After transfection of the linearised virus genomes, we monitored: 1) the replication of the new TTMV isolates in the A549 and HEK293T cells; and 2) the release of viral particles in the supernatants, by quantifying newly synthesised genomes with a specific normalised qPCR assay for 1 week. We initially observed that, as shown in figure 3a, all the TTMV-LY isolates actively replicated in both cell lines. There was no significant difference between the replication mean rates for the three isolates in A549 cells (25%) and in HEK293T (10%). As observed in the kinetic experiments (fig. 3b), the mean rate of replication rose regularly from day 2 to day 4, reaching 35% of the replicative form of TTMV-LY in both cell lines. This replication rate remained relatively constant in A549 cells until day 7, but in HEK293T cells it slightly decreased beginning on day 4. The release of TTMV-LY particles showed a similar pattern as to the replication rate within the cells, with a peak at day 4 post-transfection, with an eight-fold increase for A549 and a 20-fold increase for HEK293T supernatants.

Figure 3–

Replication of torque teno mini virus (TTMV) isolates TTMV-LY genomes after transfection produce more replicative TTMV in human embryonic kidney (HEK) 293T cells than in A549 cells as quantified by real-time qPCR. Histograms represent the mean±sd rate of replication of TTMV-LY in the cells transfected with the linearised full-length genomes. Replication of TTMV-LY was a) measured at day 3 post-transfection or b) monitored over a week following transfection. The curves in b) indicate the quantification of TTMV-LY1 in the culture medium of cells at days 0–7 post-transfection after DNaseI (Thermo Scientific, Illkirch, France) treatment and nucleic acid extraction. Results are expressed as the ratio of quantified TTMV-LY1 at day 1–7 post-transfection to quantified TTMV-LY1 at day 0. Data are shown only for TTMV-LY1, because the replication profile among the three viruses is similar.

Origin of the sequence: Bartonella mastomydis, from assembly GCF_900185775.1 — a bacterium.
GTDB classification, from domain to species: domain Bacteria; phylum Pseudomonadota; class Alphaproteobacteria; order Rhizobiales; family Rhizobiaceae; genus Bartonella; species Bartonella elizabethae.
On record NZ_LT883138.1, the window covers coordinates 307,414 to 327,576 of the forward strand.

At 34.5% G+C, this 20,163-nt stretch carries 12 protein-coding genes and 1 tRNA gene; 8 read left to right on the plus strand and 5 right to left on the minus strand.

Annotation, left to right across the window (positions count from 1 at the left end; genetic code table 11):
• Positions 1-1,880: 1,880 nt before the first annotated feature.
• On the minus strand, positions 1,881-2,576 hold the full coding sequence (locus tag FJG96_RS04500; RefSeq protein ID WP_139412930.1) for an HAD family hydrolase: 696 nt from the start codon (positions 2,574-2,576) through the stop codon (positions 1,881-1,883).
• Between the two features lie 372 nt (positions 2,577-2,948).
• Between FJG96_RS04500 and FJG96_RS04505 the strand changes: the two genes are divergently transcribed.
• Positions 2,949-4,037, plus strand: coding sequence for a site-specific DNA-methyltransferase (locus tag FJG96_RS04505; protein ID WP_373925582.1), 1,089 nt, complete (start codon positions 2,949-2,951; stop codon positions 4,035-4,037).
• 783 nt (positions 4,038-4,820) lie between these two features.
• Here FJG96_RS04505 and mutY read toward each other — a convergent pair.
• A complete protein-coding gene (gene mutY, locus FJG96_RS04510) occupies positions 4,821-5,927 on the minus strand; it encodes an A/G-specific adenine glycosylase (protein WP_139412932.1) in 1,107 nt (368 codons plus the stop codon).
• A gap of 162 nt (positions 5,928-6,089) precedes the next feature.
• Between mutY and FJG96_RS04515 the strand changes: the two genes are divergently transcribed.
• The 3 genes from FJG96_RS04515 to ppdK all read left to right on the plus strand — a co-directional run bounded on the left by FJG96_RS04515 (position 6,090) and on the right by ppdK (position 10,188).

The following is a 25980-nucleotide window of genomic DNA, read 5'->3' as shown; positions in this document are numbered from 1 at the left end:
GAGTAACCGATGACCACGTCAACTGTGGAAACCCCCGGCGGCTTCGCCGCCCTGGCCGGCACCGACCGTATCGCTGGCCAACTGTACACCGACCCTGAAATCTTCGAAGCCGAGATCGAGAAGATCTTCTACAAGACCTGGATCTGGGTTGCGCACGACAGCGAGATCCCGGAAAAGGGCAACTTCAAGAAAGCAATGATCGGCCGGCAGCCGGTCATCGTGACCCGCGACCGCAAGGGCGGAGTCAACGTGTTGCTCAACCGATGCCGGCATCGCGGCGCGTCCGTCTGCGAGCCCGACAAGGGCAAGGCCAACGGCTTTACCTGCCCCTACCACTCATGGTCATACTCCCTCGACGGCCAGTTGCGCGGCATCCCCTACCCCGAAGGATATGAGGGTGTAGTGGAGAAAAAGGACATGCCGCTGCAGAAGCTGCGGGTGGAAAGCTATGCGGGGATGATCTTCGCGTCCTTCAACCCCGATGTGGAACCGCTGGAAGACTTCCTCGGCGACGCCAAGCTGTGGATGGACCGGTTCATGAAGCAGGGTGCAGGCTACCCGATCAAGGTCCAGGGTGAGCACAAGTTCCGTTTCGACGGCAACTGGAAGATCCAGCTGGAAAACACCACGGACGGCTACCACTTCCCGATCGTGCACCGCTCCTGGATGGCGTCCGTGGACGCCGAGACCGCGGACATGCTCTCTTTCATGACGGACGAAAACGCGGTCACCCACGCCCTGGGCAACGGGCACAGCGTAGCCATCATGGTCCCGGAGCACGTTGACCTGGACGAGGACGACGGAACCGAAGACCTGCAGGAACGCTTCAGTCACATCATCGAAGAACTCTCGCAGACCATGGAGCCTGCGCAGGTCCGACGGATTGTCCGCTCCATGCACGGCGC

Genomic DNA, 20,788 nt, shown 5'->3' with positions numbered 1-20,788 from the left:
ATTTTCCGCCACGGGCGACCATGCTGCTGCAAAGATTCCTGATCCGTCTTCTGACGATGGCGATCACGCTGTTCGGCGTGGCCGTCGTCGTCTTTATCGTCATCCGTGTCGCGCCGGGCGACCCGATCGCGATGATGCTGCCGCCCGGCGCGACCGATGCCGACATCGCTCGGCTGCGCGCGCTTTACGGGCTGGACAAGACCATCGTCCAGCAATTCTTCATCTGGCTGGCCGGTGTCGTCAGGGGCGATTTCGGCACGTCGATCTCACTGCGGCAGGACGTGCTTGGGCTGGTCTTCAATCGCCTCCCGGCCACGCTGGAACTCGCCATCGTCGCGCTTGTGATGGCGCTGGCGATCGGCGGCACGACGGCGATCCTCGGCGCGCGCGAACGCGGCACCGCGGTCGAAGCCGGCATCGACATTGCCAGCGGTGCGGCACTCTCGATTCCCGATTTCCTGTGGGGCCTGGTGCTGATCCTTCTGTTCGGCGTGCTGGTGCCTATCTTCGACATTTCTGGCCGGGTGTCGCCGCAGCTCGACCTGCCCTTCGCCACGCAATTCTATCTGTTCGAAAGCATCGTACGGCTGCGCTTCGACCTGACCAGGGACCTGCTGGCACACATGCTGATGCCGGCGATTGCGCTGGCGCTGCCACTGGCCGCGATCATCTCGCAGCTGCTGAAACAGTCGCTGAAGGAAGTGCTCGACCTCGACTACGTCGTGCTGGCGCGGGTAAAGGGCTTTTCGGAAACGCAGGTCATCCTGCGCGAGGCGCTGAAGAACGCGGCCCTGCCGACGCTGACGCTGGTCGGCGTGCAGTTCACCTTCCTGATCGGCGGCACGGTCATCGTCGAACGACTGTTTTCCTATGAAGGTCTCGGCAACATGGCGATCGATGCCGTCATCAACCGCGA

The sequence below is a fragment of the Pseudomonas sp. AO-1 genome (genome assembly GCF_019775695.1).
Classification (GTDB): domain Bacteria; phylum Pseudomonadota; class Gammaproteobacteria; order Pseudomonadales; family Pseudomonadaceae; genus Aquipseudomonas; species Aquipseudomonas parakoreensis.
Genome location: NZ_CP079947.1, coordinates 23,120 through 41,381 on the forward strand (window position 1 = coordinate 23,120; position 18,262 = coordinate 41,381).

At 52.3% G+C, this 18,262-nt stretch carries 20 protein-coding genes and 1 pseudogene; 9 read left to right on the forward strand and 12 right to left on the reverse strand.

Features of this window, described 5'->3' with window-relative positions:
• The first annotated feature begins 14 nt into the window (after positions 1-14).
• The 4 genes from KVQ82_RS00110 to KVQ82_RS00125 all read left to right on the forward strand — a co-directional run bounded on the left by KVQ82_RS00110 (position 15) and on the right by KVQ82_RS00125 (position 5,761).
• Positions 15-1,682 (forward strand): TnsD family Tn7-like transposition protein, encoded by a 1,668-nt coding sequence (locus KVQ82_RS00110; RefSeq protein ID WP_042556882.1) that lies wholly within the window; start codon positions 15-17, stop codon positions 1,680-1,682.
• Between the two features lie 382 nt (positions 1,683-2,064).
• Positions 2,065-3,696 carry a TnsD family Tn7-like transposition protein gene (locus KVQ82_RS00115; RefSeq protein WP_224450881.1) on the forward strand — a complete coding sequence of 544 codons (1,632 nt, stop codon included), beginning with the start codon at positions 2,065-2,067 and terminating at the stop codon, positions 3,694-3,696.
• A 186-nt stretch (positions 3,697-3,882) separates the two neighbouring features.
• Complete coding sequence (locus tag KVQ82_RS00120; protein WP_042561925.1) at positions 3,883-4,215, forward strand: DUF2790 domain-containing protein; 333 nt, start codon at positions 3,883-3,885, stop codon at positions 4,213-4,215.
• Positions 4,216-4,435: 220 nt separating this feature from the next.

Furthermore, we ensured that the replicative TTMV-LY detected in figure 3 effectively corresponded to viral particles and not merely to partial fragments of DNA. For this purpose, the complete genome amplification of TTMV-LY in the A549 cells (fig. 4a) and supernatants (fig. 4b) were measured. We observed the presence of a 2.9-kb PCR fragment representing the recircularised replicative TTMV for the three TTMV-LY isolates, verified by sequencing analyses (data not shown). We confirmed that circular full-length genomes were present in cells and were released into the supernatants of A549 cells, indicating the presence of viral particles.

Figure 4–

Detection, by PCR with back-to-back primers, of replicative recircularised genomes of torque teno mini virus (TTMV) isolates TTMV-LY1, -LY2 and -LY3 in a) A549 cells and b) in the supernatants of cells at day 3 post-transfection. NC1, NC2, and NC3: negative control for each genome. LY1, LY2 and LY3: cells transfected with the TTMV-LY1, -LY2 and -LY3 genomes, respectively; M: DNA molecular weight marker; UC: uninfected cells.

TTMV-LY infectious particles replicate in alveolar epithelial cells